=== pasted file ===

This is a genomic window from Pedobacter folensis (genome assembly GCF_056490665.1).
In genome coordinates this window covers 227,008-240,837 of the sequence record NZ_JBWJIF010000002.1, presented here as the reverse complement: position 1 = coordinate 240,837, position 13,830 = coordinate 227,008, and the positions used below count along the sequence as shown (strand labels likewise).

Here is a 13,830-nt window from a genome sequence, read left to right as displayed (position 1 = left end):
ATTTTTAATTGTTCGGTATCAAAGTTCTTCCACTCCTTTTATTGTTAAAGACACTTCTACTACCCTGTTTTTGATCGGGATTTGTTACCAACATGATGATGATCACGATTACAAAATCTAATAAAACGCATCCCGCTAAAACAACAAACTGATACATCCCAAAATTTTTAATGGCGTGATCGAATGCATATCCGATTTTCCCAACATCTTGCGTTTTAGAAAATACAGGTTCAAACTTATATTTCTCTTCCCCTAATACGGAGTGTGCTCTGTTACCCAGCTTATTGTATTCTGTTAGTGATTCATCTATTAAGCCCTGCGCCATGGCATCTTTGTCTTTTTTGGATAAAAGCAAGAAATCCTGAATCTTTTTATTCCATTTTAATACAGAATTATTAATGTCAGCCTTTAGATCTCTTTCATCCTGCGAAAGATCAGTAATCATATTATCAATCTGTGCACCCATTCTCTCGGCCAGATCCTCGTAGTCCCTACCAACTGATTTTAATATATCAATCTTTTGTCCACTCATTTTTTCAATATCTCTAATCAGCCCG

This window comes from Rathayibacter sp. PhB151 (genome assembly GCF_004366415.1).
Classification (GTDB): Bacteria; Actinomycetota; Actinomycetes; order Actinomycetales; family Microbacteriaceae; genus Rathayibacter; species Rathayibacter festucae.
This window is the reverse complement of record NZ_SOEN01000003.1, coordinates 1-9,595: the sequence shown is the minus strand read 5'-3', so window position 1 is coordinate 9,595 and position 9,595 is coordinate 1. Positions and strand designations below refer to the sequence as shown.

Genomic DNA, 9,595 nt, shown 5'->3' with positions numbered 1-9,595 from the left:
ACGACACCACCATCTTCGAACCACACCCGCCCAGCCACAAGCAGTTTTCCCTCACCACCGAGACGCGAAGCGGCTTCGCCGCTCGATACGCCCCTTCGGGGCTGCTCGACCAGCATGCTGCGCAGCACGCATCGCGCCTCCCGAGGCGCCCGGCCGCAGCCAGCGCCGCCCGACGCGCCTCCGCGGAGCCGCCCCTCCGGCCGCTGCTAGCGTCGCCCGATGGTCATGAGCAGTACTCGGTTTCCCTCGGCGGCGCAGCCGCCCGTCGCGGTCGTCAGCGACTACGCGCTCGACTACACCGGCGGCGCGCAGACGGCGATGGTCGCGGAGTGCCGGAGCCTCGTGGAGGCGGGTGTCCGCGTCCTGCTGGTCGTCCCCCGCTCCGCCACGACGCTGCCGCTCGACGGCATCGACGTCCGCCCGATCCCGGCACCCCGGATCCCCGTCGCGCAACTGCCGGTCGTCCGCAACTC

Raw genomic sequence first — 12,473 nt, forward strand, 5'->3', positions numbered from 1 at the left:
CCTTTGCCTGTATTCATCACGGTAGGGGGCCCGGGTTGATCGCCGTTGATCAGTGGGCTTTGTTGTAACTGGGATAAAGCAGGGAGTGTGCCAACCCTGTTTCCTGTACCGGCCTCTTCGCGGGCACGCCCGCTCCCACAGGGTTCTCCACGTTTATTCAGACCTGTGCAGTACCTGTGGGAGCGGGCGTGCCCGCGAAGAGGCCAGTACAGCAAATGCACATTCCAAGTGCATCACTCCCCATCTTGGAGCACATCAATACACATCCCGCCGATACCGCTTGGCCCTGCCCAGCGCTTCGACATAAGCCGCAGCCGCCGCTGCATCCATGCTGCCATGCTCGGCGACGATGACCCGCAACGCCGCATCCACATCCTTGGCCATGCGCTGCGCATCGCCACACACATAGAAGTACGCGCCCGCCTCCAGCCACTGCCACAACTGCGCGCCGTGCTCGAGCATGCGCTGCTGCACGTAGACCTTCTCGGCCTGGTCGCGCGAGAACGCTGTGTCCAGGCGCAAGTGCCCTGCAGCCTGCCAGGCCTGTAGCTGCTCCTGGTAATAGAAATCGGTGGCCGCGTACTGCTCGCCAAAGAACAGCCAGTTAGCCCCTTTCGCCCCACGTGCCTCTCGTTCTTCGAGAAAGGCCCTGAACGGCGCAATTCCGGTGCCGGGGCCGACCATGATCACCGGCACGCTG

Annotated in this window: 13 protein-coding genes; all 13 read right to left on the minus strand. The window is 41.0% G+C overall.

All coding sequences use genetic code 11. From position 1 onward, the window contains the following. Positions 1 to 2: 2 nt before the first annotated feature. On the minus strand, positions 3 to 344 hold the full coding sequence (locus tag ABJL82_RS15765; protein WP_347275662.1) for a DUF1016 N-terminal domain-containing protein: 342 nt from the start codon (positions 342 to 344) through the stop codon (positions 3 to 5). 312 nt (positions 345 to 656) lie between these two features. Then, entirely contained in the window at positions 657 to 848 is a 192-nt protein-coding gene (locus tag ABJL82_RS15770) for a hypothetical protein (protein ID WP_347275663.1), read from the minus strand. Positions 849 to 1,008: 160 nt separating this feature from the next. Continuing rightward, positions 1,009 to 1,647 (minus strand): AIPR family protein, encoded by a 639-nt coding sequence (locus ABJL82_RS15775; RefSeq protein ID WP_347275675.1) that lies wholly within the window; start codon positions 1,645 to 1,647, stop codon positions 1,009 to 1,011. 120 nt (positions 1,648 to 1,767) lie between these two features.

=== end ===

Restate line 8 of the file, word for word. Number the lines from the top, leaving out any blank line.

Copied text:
Genomic DNA, 9,595 nt, shown 5'->3' with positions numbered 1-9,595 from the left: